After completing the Ruby on Rails Tutorial, I had the confidence to start building my own application with my friend and designer Yaron Schoen. It was amazing that within three to four weeks of starting to learn programming, and mainly influenced by Michael Hartl's book, I was able to build the beginning of our app – and it worked. If that's not a glowing endorsement, I don't know what else to say.

Rails for Zombies by Code School 4/5

Rails for Zombies is a fun interactive resource for learning Ruby on Rails. You begin by watching a video and then have to answer questions with code to unlock the next chapter. Code School provides an inline code editor for you to respond with. It's very professionally done and reinforces a lot of basic topics.

Having previously gone through DHH's and Michael Hartl's Ruby on Rails Tutorial, I found myself already knowing a lot of what was being taught, but the repetitiveness helped reinforce the concepts in my memory. It wasn't until completing this course that I fully understood, for example, Rails' Model View Controller relationship. I got it, but I didn't get it. Personally, I've always found that when learning something complex it can take several different approaches to the same topic before you feel fully comfortable with it.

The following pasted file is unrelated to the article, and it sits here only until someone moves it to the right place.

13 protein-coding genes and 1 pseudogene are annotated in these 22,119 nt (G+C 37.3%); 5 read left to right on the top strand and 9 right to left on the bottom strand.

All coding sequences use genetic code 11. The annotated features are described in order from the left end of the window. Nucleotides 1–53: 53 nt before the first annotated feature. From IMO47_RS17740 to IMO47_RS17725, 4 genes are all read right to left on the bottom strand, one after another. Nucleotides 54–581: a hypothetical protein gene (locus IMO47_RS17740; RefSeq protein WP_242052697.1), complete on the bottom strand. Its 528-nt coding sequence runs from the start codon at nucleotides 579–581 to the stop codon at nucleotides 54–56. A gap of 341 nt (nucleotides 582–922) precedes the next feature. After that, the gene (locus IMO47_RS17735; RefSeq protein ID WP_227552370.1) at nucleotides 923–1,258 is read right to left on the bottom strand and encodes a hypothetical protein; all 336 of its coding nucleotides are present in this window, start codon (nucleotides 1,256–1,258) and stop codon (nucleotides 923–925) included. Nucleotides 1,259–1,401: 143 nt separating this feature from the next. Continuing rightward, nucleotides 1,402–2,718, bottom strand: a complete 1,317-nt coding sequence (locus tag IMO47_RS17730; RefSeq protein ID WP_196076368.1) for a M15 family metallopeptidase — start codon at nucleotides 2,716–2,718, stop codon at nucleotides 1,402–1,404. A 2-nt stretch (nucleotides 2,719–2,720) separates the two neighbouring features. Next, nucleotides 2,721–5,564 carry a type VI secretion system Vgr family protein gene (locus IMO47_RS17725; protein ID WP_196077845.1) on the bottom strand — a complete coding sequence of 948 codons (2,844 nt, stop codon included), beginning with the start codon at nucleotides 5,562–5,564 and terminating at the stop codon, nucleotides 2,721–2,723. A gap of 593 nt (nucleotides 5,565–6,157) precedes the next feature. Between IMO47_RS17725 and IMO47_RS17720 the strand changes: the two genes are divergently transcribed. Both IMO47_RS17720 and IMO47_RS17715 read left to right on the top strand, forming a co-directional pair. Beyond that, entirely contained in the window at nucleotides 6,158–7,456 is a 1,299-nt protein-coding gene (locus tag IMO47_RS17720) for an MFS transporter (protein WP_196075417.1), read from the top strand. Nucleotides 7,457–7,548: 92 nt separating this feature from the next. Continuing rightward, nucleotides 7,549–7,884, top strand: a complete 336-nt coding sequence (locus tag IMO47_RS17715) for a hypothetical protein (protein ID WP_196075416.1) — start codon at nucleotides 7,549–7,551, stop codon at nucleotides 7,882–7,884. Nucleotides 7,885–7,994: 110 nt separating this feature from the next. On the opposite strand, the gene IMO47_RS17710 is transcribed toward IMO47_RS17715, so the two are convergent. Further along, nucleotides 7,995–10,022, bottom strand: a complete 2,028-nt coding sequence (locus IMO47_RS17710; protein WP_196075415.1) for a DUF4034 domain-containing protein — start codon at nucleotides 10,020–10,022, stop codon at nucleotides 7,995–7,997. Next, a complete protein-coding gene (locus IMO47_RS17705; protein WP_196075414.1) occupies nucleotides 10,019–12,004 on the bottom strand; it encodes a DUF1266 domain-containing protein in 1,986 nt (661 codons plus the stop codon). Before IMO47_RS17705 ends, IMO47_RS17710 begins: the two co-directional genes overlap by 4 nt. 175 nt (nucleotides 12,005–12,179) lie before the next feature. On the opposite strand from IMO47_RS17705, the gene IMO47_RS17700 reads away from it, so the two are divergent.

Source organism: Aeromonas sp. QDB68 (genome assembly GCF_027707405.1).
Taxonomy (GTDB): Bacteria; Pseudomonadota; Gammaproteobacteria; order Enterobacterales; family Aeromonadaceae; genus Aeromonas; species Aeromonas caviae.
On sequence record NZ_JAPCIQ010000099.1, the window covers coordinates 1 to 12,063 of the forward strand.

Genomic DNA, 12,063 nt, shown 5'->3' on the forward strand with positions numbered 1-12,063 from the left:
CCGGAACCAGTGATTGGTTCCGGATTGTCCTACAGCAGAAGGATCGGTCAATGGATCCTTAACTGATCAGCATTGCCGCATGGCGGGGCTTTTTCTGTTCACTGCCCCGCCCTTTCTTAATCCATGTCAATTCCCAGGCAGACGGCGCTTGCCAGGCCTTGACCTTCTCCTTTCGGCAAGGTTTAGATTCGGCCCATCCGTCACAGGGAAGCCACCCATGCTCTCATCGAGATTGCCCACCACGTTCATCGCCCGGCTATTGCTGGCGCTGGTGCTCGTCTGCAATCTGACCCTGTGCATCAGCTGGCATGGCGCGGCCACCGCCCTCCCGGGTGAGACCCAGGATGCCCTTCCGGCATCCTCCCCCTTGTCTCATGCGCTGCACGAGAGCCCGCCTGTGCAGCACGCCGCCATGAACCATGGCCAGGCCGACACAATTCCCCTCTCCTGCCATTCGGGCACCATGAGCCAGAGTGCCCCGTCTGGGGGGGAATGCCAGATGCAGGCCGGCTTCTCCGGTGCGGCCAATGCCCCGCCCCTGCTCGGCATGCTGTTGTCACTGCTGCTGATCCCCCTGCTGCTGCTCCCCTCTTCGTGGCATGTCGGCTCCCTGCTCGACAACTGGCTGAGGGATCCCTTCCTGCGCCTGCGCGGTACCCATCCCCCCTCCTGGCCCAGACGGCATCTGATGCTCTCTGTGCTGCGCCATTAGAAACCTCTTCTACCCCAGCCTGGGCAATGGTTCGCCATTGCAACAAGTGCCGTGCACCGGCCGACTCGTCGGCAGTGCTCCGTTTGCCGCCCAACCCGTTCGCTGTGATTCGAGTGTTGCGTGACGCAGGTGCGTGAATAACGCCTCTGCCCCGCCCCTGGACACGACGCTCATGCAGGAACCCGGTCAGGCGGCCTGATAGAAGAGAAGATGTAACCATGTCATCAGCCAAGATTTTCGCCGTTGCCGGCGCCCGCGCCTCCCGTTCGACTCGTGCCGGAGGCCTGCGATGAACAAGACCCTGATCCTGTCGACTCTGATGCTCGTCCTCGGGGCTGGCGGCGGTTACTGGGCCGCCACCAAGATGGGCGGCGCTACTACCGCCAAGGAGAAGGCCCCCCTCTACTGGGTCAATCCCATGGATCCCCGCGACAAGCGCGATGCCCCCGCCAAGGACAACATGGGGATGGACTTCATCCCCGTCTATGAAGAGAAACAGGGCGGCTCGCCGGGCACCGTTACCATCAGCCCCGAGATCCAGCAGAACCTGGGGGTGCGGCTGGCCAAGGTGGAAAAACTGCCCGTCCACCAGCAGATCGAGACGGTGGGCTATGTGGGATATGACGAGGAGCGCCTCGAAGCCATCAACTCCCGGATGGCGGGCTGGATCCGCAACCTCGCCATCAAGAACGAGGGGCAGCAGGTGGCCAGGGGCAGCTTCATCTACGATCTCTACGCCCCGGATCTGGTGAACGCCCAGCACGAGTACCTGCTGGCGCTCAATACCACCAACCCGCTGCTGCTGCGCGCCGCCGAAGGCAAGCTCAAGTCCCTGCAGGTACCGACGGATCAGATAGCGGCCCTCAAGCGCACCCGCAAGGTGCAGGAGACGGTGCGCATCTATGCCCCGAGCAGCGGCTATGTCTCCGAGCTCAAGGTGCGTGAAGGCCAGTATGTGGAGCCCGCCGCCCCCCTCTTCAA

RailsCasts by Ryan Bates 5/5

A lot of time you'll come across Ryan Bates' Rails Casts when googling a Rails question. He provides two tiers of screenshots: one paid tier ($9/month) and one free tier. The Pro tier gives you an extra screencast a week. His screencasts cover everything from debugging to authentication. They're top-notch, and I know plenty of advanced Rails programmers who continue to reference his screencasts, because he's always on the cutting edge. While the presentations tend to be very narrow in focus, they're extremely helpful if you run across the problem he's taking you through.